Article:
Whom Seekest Thou?
By Pastor Tracey Leslie
Scripture: John 20:1-18
I’m holding a box this Easter morning. We live in a shipping culture. We do even more online ordering in these days of social distancing. If you’re curious, here’s what Americans are seeking the most during this pandemic: online grocery orders have skyrocketed. In 2nd place are survival supplies – masks, disinfectants, water and air purifiers, etc. In 3rd place is what they categorize as “backyard betterment.” I found that one interesting. Apparently, we’re investing a lot more in our backyards since that’s likely going to be our vacation destination this spring.
Suppose a box were to magically appear at your front door right now and all the tracking information would tell you is that it contained what you’ve been seeking most. What would be in that box? Would it be a big wad of money? World peace? A forever love? A cure for COVID-19?
What are you seeking most?
It’s interesting to note that, in the gospel of John, the very first words Jesus speaks are (in Greek) tis zeteo? It can translate three different ways in English – What are you seeking? Who are you seeking? Why are you seeking? Early in John’s gospel, disciples of John the Baptist start to follow Jesus. Jesus turns around and sees them following him, tagging along, and says, “Tis zeteo?” What are you looking for? Who are you seeking? And why?
In this morning’s gospel story, on resurrection morning, we hear those same words, that same question, once again. So Jesus’ first spoken words of the gospel are also his first words after resurrection. Asking Mary why she is crying, Jesus digs deeper: “tis zeteo?” Who are you looking for? Who are you seeking?
It’s a question at the heart of John’s gospel. It’s a question with which we all must grapple. What are we living for? What gets us out of bed in the morning? What or who are we seeking in life and why? If you were to open this Amazon box stamped “what you’ve been seeking most,” what would you find inside?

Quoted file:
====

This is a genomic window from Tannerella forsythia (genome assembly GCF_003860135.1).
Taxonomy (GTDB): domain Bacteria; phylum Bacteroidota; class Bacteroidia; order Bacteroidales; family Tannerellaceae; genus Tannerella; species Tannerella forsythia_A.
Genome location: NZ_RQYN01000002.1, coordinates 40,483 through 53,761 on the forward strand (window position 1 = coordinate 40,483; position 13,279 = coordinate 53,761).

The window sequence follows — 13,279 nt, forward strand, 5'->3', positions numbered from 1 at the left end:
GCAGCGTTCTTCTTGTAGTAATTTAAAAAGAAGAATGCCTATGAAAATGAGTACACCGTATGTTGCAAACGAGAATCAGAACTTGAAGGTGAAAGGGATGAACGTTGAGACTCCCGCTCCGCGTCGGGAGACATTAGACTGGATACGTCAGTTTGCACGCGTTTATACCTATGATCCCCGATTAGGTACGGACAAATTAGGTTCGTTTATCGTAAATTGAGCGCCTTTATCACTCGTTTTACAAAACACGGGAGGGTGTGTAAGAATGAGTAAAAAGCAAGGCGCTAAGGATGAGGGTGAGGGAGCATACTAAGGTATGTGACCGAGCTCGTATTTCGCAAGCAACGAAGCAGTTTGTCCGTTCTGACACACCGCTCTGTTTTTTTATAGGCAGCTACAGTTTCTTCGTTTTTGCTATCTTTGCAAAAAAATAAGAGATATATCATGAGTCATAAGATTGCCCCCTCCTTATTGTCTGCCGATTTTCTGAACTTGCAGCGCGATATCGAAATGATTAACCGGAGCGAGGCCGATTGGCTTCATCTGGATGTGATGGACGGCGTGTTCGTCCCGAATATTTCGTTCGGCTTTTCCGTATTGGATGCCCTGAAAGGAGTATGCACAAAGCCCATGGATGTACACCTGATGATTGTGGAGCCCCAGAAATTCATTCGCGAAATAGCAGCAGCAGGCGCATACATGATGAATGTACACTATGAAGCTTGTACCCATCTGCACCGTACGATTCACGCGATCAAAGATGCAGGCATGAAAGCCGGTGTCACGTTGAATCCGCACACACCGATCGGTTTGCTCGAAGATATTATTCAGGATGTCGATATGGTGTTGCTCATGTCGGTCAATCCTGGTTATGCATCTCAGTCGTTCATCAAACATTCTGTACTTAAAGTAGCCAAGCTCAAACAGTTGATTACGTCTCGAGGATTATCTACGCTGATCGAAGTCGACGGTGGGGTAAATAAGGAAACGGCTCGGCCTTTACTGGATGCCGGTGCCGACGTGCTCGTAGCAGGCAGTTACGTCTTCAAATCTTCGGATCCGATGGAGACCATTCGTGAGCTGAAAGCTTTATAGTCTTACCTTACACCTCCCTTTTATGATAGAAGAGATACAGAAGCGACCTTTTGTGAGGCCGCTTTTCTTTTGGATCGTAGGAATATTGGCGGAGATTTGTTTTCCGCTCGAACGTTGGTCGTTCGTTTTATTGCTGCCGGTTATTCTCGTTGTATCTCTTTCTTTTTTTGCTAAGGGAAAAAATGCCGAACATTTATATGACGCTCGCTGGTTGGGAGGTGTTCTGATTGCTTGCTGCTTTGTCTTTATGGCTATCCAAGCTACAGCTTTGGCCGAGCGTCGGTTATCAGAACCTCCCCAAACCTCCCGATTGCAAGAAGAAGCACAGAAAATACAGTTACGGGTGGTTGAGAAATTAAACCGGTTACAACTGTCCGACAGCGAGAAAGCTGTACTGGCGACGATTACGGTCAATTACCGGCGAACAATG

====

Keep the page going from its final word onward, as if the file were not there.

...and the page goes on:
Even more specifically, John’s gospel is designed to draw us into the drama as we are provoked to ask, “Who is Jesus? Who is Jesus to me? And why would I seek him?” Some people seek Jesus from a place of fear, desperately hoping that Jesus will be like a four-leaf clover or some talisman that gives them luck and protects them from harm. But Jesus isn’t simply some “get out of trouble” or “get out of hell” insurance card.
Who is Jesus to you and is Jesus what you are seeking?
The opening words of John's gospel are words about Jesus' identity. He is the Word made flesh and – not only is he with God… he is God. Not only does he exist now, but he has always existed. He wasn't a "product" of God's creation. He was God's partner in creation. And… those who enter into a relationship with him have a special and very intimate connection to God. They become members of God’s family, children of God.
Throughout the gospel of John, we are encouraged to wrestle with Jesus’ identity for ourselves, through this narrative device of drawing us into the story in such a way that we journey with gospel characters grappling with this question of Jesus' identity. They make contact with Jesus; engage with him in some way. And, what makes these interactions so interesting is that – as they are attempting to determine who Jesus is and whether he is the one they are seeking, Jesus is – all the while – making clear that he knows who they are in very deep and intimate ways.
The Samaritan woman at the well is astounded because Jesus knows everything she has ever done. It is on that basis that she invites her fellow-villagers to "come and see" this Jesus guy. "Come and see a man who told me everything I have ever done! Could he be the Messiah" she wonders aloud.